I want to create a PDF from WMS in a web map application.

Please can anyone recommend a robust component? I'd like free open-source under an relatively business-friendly licence (no GPL, BSD/MIT etc. would be ideal, LGPL would be OK).

  • Our WMS layers are produced by ncWMS and UNM MapServer. We will also want to overlay some layers from external WMS providers.
  • EDIT: We are developing our own JavaScript client based on OpenLayers.
  • EDIT: We have some backend code in Java. We would also consider PHP or other platforms to create the PDF.

MapFish would be excellent but it is GPL.

  • 1
    QGIS Server and Client offer high-resolution PDF output parallel to WMS but it's GPL too.
    – underdark
    Sep 22, 2011 at 8:46
  • What server software is providing the WMS service? Sep 22, 2011 at 8:56
  • @Allan I have answered in an edit
    – MarkJ
    Sep 22, 2011 at 9:51
  • 2
    I think MapServer supports PDF output (mapserver.org/output/pdf.html), and the newer version uses Cairo (cairographics.org), which is released under LGPL or MPL. Sep 22, 2011 at 10:04
  • @Allan Good point. You could make that comment an answer! Question: would we have to create a MAP file? Currently we don't have a map file which contains all the layers, we are assembling them in the client using OpenLayers. I suppose our JavaScript front end would call back to the server, which would then execute some MapScript. Would we also have to make a MAP file?
    – MarkJ
    Sep 22, 2011 at 13:34

4 Answers 4


I use Cairo and Pango (both LGPL) together to create PDF maps.

It's a low level solution, but Cairo has superb vector drawing and raster handling capabilities, whilst Pango is excellent at typesetting. The overall results are great, but it does require a lot of coding. For instance if I want to create a map using a WMS output I construct a WMS request, request the image and draw it onto a PDF canvas using Cairo.

I use these libraries via Java-Gnome but there are bindings to both in most languages.

  • If you consider this option, you could also look to libharu (in C) or older versions of iText (java)(newer have a AGPL license which will not fit your purpose).
    – johanvdw
    Sep 22, 2011 at 14:23
  • 1
    For examples of maps created almost entirely using this method please see this publication. Additional file 2 contains the maps, which were originally vector but have been rasterized to reduce download size.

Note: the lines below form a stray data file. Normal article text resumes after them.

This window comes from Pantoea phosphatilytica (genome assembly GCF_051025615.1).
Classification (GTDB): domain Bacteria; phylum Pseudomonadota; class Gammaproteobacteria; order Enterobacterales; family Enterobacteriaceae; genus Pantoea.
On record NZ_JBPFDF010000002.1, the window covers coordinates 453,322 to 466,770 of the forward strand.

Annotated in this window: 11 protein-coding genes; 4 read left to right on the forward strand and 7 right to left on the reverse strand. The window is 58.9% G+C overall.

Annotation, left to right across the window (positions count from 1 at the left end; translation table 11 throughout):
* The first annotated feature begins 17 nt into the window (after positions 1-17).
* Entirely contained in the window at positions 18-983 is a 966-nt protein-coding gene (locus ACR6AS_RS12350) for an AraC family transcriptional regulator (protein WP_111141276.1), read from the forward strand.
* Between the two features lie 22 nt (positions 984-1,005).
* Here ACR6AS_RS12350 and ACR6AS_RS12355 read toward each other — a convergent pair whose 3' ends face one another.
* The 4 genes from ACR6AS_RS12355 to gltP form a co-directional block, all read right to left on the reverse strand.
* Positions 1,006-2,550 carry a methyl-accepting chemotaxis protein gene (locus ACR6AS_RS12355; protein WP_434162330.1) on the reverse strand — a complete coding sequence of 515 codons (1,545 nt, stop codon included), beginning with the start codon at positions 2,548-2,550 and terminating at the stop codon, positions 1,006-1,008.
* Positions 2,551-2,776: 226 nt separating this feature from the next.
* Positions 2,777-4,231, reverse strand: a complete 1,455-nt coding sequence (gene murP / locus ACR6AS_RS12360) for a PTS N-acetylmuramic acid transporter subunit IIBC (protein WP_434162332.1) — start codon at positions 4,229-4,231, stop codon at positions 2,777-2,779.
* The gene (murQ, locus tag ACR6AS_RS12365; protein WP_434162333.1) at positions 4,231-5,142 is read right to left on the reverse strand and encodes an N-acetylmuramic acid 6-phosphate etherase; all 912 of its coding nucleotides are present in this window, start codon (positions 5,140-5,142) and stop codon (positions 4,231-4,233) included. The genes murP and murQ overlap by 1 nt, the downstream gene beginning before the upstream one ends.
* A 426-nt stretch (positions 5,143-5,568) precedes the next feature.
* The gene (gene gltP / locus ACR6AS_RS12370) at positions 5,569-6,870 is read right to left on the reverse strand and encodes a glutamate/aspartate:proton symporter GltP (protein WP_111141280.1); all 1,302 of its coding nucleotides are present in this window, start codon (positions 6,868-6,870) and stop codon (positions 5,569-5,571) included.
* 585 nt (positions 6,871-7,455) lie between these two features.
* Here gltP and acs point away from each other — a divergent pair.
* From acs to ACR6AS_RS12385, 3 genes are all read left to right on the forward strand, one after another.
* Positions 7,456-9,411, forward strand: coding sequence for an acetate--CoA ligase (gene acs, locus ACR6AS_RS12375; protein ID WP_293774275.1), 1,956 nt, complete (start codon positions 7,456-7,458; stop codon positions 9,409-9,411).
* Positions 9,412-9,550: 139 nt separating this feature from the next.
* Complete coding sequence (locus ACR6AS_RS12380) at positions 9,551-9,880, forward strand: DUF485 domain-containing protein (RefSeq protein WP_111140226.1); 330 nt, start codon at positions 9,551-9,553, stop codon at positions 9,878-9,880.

– Will
    Sep 22, 2011 at 15:24
  • @johanvdw Indeed the AGPL does not fit my purpose. I might consider PDFBox which is under the Apache licence
    – MarkJ
    Sep 23, 2011 at 7:56
  • @Will Cairo sounds interesting. Our production server is Linux but our development/test machines are Windows. Is there any way to use Cairo from Java on Windows?
    – MarkJ
    Oct 10, 2011 at 14:47
  • @MarkJ java-gnome doesn't run on Windows unfortunately (and it's GPL) - I haven't found an alternative. The Python and Mono bindings run on Windows though.
    – Will
    Oct 10, 2011 at 15:34

What about using http://code.google.com/p/wkhtmltopdf/ ? It is lgpl and allows you to simply generate a pdf from a web page template. We use this approach together with django to dynamically generate the html before rendering it to pdf with wkhtml.



  • +1. Although tricky with OpenLayers vectors, this solution allows you to fully customize printout page. Put logos, legends, footers wherever you want just like on usual html page, then create image or pdf from it.
    – denu
    Dec 8, 2011 at 14:21
  • +1 for lateral thinking alone! To be sure I've understood: you would create a webpage displaying some map layers using a JavaScript client (e.g. OpenLayers), and then render it to PDF with wkhtml?
    – MarkJ
    Dec 8, 2011 at 15:27
  • Hi Tim, how did you get this to work? I tried some examples with Open Layers, but the map doesnt get rendered, or it is compressed to the left side of the box. Jun 20, 2016 at 7:23

Geomajas has a printing plug-in which can convert your map to PDF and also a reporting plug-in (in progress) which can be used to build a report using JasperReports which can include the map image. Both are AGPL but a business friendly license can be requested (provided by Geosparc).

  • Thanks, I had not heard of Geomajas, that's interesting. Although I notice they charge for the business-friendly licences and the printing module uses iText which again means you must pay to be released from the AGPL
    – MarkJ
    Dec 8, 2011 at 12:40

Well, we used PDFBox (Apache licence) from Java server-side code.

We construct WMS requests for the various layers, get images as in-memory bitmaps, and overlay them into one single in-memory bitmap. Using Java BufferedImage for the in-memory bitmaps. Then we render the bitmap onto the PDF page using PDFBox PDJpeg.

It works pretty well. One niggle is that the map images can become slightly blurry in the PDF, since you have to encode them as JPEG in order to use them with PDFBox, with the inevitable lossy compression. You can ameliorate this by setting the JPEG quality to the maximum in the PDFJpeg constructor, and by requesting the images at a large size (e.g. 300 dpi).

Eventually we plan to release our code as open-source. I will post a link when this happens.

Thanks again to Will, Allan and everyone!

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